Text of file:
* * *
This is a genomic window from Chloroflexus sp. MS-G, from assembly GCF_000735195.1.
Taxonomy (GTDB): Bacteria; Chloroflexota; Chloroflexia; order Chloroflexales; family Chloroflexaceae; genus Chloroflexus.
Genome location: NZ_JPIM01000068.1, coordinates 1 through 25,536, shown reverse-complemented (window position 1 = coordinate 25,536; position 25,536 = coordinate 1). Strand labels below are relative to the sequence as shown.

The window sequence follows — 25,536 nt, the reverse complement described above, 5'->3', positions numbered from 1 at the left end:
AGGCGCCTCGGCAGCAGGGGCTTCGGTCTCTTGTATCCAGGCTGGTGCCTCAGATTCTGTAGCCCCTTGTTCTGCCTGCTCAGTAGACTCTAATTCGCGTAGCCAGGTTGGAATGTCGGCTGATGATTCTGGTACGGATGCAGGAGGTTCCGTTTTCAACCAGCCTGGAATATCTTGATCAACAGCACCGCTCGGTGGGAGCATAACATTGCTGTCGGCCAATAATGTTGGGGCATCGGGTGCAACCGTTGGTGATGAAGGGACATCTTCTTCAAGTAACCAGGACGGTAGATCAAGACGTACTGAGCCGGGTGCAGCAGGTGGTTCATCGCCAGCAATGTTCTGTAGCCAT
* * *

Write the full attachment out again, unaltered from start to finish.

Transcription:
This is a genomic window from Chloroflexus sp. MS-G, from assembly GCF_000735195.1.
Taxonomy (GTDB): Bacteria; Chloroflexota; Chloroflexia; order Chloroflexales; family Chloroflexaceae; genus Chloroflexus.
Genome location: NZ_JPIM01000068.1, coordinates 1 through 25,536, shown reverse-complemented (window position 1 = coordinate 25,536; position 25,536 = coordinate 1). Strand labels below are relative to the sequence as shown.

The window sequence follows — 25,536 nt, the reverse complement described above, 5'->3', positions numbered from 1 at the left end:
AGGCGCCTCGGCAGCAGGGGCTTCGGTCTCTTGTATCCAGGCTGGTGCCTCAGATTCTGTAGCCCCTTGTTCTGCCTGCTCAGTAGACTCTAATTCGCGTAGCCAGGTTGGAATGTCGGCTGATGATTCTGGTACGGATGCAGGAGGTTCCGTTTTCAACCAGCCTGGAATATCTTGATCAACAGCACCGCTCGGTGGGAGCATAACATTGCTGTCGGCCAATAATGTTGGGGCATCGGGTGCAACCGTTGGTGATGAAGGGACATCTTCTTCAAGTAACCAGGACGGTAGATCAAGACGTACTGAGCCGGGTGCAGCAGGTGGTTCATCGCCAGCAATGTTCTGTAGCCAT